– Representations of nonhumans in literature, film, and visual art

– Human supremacy (or lack thereof); alterity, real or imagined

– The status, and subsequently, treatment of the nonhuman in disparate regions, time periods, and religions

– The boundaries of the moral community; the ethics of vegetarianism, veganism

– Animality and “becomings-animal”; dehumanization and intersectionality

– Hierarchies of nonhumans; the figure or status of the hybrid or monster

– The ways humanity has been/is being transformed by rapid technological advancement; the pros and cons of human enhancement

– The Anthropocene; Environmentalism and Anti-environmentalism

– The value of diversity; the threat and reality of extinction and responses thereto

– Agriculture and animal husbandry; domestication in theory and practice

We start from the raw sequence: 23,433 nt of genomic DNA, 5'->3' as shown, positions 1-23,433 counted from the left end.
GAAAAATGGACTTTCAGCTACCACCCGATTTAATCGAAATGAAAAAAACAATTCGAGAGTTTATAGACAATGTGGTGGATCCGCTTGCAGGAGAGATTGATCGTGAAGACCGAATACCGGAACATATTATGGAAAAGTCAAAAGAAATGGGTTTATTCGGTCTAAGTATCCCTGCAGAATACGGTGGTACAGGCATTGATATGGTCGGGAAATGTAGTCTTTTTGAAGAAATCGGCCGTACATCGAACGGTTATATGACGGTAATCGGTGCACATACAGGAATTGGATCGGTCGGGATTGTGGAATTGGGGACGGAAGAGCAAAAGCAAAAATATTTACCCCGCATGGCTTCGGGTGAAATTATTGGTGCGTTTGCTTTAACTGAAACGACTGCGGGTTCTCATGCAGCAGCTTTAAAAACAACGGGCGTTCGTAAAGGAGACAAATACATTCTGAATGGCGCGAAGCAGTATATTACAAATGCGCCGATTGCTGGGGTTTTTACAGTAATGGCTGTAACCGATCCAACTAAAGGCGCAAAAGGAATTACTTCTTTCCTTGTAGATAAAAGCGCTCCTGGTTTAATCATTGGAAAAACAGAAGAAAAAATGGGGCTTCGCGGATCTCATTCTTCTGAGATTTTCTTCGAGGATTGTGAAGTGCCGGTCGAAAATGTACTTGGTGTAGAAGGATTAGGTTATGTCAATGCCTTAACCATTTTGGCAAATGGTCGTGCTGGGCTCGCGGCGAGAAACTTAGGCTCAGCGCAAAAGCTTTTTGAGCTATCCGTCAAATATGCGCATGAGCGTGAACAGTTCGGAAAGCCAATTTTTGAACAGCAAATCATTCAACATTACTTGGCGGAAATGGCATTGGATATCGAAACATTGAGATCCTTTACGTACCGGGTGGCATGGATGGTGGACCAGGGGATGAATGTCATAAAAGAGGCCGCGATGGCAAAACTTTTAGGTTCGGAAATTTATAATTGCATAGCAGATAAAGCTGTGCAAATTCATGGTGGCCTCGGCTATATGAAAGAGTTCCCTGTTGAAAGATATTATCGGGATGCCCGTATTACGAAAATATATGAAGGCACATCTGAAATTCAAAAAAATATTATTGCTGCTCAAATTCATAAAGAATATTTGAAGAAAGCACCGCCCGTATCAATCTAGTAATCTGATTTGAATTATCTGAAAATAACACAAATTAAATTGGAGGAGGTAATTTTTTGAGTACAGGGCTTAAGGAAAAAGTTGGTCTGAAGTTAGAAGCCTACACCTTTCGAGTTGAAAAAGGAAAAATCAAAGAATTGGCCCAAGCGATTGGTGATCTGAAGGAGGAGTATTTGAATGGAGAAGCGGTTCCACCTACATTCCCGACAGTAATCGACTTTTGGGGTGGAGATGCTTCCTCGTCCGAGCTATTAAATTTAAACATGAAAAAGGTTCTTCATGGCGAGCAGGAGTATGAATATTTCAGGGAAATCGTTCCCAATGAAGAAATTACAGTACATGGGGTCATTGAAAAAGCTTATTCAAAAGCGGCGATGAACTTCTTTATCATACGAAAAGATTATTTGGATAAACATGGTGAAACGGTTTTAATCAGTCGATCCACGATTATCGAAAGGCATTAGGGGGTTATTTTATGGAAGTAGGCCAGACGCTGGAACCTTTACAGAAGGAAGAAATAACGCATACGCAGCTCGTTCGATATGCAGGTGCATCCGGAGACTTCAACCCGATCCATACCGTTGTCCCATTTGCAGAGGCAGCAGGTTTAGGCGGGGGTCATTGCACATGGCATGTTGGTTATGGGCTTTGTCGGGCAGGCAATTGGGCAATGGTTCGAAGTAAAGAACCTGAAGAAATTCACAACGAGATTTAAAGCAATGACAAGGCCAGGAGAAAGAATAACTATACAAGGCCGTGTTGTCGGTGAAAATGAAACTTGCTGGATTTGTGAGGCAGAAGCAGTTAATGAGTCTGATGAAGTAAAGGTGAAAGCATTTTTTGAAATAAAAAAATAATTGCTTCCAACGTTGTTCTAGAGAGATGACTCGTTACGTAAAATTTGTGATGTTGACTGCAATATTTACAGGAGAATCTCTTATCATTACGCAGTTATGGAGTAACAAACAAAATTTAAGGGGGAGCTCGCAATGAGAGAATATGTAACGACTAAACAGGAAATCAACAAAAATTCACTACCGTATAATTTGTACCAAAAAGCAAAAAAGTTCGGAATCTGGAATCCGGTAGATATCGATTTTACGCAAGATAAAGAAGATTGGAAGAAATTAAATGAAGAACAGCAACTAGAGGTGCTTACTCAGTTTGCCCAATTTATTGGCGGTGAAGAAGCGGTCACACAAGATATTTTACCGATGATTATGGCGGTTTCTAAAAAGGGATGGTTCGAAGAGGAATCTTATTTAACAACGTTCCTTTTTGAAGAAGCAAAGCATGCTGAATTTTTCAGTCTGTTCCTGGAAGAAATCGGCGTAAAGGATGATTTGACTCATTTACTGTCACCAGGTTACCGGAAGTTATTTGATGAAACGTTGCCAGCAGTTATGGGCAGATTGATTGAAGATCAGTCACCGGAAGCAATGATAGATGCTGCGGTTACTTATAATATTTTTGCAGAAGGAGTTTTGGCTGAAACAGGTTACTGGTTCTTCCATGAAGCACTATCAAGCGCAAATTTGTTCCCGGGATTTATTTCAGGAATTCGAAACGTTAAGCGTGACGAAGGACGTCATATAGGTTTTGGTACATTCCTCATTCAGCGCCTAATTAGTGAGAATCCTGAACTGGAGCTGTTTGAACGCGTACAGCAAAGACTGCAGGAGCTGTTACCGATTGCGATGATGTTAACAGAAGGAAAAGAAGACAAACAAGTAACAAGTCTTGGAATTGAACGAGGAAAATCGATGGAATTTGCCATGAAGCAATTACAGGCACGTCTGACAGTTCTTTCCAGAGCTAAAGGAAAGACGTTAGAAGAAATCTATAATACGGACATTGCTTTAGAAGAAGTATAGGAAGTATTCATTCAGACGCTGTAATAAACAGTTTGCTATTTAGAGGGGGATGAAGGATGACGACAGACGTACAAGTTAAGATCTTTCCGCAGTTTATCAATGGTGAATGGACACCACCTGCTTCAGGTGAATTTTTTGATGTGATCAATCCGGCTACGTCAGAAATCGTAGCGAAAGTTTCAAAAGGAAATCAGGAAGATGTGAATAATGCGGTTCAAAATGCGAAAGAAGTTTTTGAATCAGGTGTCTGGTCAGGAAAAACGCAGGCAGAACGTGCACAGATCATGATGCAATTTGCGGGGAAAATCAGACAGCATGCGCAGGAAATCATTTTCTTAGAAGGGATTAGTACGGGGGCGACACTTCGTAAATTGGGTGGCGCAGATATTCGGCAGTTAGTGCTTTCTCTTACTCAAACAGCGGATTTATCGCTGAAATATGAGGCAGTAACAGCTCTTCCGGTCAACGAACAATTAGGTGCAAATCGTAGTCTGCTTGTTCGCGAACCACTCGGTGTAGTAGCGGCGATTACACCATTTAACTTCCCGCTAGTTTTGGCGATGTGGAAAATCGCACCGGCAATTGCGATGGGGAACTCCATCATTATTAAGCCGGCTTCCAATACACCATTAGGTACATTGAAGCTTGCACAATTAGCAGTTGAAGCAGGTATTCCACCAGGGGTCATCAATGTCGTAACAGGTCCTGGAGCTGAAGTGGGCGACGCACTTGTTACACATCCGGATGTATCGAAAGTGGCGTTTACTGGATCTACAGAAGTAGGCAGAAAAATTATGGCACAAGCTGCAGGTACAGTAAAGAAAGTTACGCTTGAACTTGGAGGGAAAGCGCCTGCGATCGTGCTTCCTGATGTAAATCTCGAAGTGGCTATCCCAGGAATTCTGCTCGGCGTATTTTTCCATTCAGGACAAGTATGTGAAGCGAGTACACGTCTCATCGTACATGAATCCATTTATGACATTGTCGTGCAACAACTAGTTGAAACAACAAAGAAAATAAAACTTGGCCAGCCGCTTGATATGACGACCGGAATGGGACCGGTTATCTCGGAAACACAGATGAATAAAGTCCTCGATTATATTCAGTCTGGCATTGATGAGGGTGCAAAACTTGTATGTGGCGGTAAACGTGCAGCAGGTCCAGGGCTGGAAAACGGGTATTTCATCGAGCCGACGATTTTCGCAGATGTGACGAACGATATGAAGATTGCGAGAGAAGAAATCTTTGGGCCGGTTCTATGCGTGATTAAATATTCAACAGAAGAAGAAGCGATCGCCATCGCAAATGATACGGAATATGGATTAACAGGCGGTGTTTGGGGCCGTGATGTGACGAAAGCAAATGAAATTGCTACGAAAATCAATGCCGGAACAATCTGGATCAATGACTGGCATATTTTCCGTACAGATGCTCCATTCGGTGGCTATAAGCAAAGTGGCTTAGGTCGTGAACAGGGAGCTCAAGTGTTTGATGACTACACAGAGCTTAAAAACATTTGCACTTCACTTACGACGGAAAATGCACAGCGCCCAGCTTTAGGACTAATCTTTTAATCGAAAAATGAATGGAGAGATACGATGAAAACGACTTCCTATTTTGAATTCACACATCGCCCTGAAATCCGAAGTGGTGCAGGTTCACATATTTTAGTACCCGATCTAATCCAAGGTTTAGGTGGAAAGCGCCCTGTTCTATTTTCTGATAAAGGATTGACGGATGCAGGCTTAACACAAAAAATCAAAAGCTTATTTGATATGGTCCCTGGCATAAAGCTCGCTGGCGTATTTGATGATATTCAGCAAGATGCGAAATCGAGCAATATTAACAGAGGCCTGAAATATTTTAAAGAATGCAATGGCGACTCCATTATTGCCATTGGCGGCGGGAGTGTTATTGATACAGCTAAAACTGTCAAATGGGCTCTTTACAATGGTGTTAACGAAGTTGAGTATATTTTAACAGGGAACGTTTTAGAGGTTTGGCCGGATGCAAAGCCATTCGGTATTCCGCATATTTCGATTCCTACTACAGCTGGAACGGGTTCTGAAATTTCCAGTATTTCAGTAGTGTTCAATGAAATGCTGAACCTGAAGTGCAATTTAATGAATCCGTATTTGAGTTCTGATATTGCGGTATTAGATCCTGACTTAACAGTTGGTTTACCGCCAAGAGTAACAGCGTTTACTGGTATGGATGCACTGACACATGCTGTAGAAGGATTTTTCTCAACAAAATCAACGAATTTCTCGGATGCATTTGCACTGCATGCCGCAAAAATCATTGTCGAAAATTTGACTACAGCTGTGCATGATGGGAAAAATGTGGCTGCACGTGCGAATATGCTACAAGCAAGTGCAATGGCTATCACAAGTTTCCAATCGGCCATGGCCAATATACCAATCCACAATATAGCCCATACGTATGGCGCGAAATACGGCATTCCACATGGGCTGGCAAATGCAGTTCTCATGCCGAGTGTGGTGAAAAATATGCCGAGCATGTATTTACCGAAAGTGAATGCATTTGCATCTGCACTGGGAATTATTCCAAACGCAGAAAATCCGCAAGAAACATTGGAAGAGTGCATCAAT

– Human and nonhuman spaces; the ethics of zoos and aquariums

– Humanism, Posthumanism, Transhumanism, Antihumanism, and New Materialism

We also welcome submissions on the future of Animal/Nonhuman Studies: given that ours is a nascent area of study and there is a group of researchers that attends our workshop every other week, we are in the exciting position not only to forge solutions to animal/nonhuman problems, but also to contribute to the metadiscourse about our subfield.

If you want to help us develop a unique, institutional voice on issues concerning animals and other nonhumans, or you have an idea – or a paper or chapter – about the role of the fox in medieval French literature or the drone in American consciousness, we ask that you submit a 250 to 500-word abstract to zbhughes@uchicago.edu by December 31, 2018.

Wednesday, June 1, 2016: James Hevia with “Surra and the Emergence of Tropical Veterinary Medicine in Colonial India”

James L. Hevia, Department of History, University of Chicago